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10 Common Qualities of a Great Boss

Updated on January 24, 2017
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David has over 10 years supervisory experience and has extensive knowledge in how to handle personnel issues across many areas.

Qualities of a Supervisor

Bosses need to have fundamental qualities in order to effectively supervise their staff. No matter if you have been a supervisor for years, or thinking about becoming a boss, you need to have the right qualities in order to do a good job. This articles provides the ten qualities all supervisors need to have.

If you are the boss, you better have the right qualities to lead.
If you are the boss, you better have the right qualities to lead. | Source

Supervisors Should be Leaders

Supervisors need to be able to lead, during the good and the bad. If things are going bad in the organization, the manager is expected to lead their staff through it. If things are good, then it's the supervisor's responsibility to keep it going. A supervisor has to have leadership qualities in order to lead their staff effectively.

Have you ever had a supervisor that lacked the qualities to be a supervisor?

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Supervisors Have to Listen

It's said that there is a 50/50 chance you won't retain information you see or hear. Supervisors need to listen much more than that, especially since information may be coming from all directions. To do that, supervisors need to stop what they are doing and focus on the matter at hand.

It's important for a supervisor to close their mouth and listen to what their employee has to say.
It's important for a supervisor to close their mouth and listen to what their employee has to say. | Source

Supervisors Need to Solve Problems

When a problem comes up, what would most employees do? They turn to their supervisor to solve the problem. A supervisor is someone who analyzes the problem and offers a solution. Not only that, but they have to have the ability to follow through to ensure the problem is solved. Supervisors are there to solve the many problems that can hit the workplace.

Poor Qualities of a Supervisor

Supervisors Need to be Decision Makers

Making decisions is different than solving problems. Problems can be solved over time with careful planning. However, situations come up that require venturing into the unknown. This means a decision has to be made, even if it ends up being a bad one, a supervisor must make those decisions. Indecisiveness is deadly. Just remember to get feedback from your staff as well on those decisions.

It's important that supervisors make decisions for all of the issues that could come up.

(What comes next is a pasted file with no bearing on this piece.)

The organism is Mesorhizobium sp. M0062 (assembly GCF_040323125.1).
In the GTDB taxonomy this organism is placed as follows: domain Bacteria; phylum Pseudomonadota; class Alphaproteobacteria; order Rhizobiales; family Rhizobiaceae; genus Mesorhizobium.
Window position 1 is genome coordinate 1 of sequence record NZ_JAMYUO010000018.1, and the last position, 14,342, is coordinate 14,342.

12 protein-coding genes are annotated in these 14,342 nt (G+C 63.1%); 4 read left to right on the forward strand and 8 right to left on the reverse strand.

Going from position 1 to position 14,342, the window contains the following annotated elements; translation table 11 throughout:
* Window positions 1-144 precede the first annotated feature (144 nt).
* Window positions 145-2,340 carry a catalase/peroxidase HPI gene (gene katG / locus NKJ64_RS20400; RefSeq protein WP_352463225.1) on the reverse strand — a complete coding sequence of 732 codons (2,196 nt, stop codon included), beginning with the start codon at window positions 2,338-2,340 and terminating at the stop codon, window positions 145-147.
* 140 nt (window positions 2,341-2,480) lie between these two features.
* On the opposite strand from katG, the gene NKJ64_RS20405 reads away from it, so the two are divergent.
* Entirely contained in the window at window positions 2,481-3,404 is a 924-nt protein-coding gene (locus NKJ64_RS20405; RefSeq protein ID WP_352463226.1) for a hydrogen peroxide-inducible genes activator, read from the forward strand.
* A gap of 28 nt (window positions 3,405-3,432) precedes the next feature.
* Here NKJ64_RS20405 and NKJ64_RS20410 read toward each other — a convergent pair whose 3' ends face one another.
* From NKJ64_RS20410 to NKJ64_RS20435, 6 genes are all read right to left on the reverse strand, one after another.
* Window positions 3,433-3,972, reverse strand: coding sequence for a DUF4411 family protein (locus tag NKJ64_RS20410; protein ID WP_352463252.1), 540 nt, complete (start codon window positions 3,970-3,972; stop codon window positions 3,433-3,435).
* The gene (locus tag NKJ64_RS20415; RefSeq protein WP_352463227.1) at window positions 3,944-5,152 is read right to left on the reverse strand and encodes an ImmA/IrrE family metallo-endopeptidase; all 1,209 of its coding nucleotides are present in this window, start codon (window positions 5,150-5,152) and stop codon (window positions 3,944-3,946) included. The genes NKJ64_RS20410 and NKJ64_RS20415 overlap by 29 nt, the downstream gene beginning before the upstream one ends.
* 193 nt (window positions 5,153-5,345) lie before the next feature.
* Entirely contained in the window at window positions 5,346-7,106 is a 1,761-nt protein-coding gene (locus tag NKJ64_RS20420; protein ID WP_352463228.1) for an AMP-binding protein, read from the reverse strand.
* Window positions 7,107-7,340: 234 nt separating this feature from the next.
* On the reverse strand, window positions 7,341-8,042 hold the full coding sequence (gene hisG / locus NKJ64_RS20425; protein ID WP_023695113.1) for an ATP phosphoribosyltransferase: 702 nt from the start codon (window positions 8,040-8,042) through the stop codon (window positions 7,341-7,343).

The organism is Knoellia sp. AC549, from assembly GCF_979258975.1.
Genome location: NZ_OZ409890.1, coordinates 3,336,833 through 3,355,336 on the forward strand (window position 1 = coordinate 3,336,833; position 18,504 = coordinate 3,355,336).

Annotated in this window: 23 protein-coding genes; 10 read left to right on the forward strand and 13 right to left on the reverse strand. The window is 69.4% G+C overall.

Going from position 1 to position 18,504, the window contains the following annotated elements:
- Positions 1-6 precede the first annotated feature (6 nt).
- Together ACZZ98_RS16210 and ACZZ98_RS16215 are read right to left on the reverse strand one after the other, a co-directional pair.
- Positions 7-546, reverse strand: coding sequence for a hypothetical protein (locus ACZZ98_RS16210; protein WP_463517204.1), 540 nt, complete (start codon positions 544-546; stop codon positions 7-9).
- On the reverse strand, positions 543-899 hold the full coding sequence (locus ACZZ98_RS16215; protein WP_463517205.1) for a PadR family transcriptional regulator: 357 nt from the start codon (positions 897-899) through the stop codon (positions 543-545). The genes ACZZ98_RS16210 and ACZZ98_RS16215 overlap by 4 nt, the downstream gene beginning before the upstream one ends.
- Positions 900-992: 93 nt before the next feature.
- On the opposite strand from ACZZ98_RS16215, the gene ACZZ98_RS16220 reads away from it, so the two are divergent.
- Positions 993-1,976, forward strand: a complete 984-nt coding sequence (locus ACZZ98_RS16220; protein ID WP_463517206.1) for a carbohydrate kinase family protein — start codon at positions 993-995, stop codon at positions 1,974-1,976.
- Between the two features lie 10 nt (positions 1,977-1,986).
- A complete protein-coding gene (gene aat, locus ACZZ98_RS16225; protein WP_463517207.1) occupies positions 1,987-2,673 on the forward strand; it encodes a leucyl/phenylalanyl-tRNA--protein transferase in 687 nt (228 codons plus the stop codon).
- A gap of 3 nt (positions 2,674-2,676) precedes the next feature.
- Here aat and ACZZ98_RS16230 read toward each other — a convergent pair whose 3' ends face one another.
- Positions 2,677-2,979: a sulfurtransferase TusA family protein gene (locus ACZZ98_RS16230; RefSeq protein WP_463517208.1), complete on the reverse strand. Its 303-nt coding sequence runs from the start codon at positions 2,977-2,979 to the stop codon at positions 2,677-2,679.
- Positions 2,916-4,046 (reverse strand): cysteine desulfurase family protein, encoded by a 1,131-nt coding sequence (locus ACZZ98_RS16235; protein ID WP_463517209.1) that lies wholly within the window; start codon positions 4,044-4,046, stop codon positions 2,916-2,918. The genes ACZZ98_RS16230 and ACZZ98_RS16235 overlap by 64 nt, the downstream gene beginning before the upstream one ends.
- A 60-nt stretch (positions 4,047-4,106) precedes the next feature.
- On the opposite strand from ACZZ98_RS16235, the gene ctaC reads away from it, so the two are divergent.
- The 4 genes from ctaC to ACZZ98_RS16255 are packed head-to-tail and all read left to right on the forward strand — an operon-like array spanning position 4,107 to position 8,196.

It's important that supervisors make decisions for all of the issues that could come up. | Source

Supervisors Should Trust Their Employees

Trust is one of the biggest aspects in determining what a supervisor is. Supervisors are given trust from both those above them and the employees under them. In turn, a supervisor needs to trust their subordinates that the job is getting done. Second guessing the employee and micromanaging shows no trust at all.

It's very important for a supervisor to trust their employees.
It's very important for a supervisor to trust their employees. | Source

Supervisors Have to be Consistent

A supervisor is expected to be consistent in almost all that they do. The decisions they make, the way they act, etc. If a supervisor is all over the place in the way they handle things, then it makes things hard for the staff they supervise, causing chaos throughout the workplace. Plus staff will never know what to expect from you, so they may not approach you in the end.

A supervisor needs to be consistent to avoid confusing their staff.
A supervisor needs to be consistent to avoid confusing their staff. | Source

Supervisors Need to be Sensible

Another quality a supervisor needs to have is how is how sensible they are. Supervisors have to balance all factors in what they do. They can't blindly follow rules or simply ignore them. Think of what will matter most, and act on that. Just because a rule states to do something a specific way, doesn't mean it can't be bent to work out the best outcome.

Understanding your staff and empathizing with them is a very important supervisory trait.
Understanding your staff and empathizing with them is a very important supervisory trait. | Source

Supervisors Have to Lead by Example

Supervisors can't direct their staff to do something, then break their own rule. The best way to supervise is to lead by example. If staff have to be at work on time, then the supervisor has to be at work on time. If a supervisor begins to pick and choose what directives to follow, so will the staff.

A leader is one who knows the way, goes the way, and shows the way.

— John C. Maxwell

Supervisors Should Always be Positive

No matter how bad things get in a supervisor's life, whether work or personal, they should always be positive. A negative attitude will rub off on staff. They will get paranoid, worried, and it will bring down the entire unit. Leave your personal problems at the door.

A boss should always overcome negativity by being positive.
A boss should always overcome negativity by being positive. | Source

Supervisors Need to Adapt to Change

Change is inevitable. The sooner a supervisor embraces that change, then the sooner staff will as well. Change is hard on everyone, so it's the supervisor's responsibility to make it easier on their staff, no matter how hard it is. If anything, try to spin change in a positive way. In most cases, change can be a good thing.

What is the one quality you feel is the best quality for a supervisor to have?

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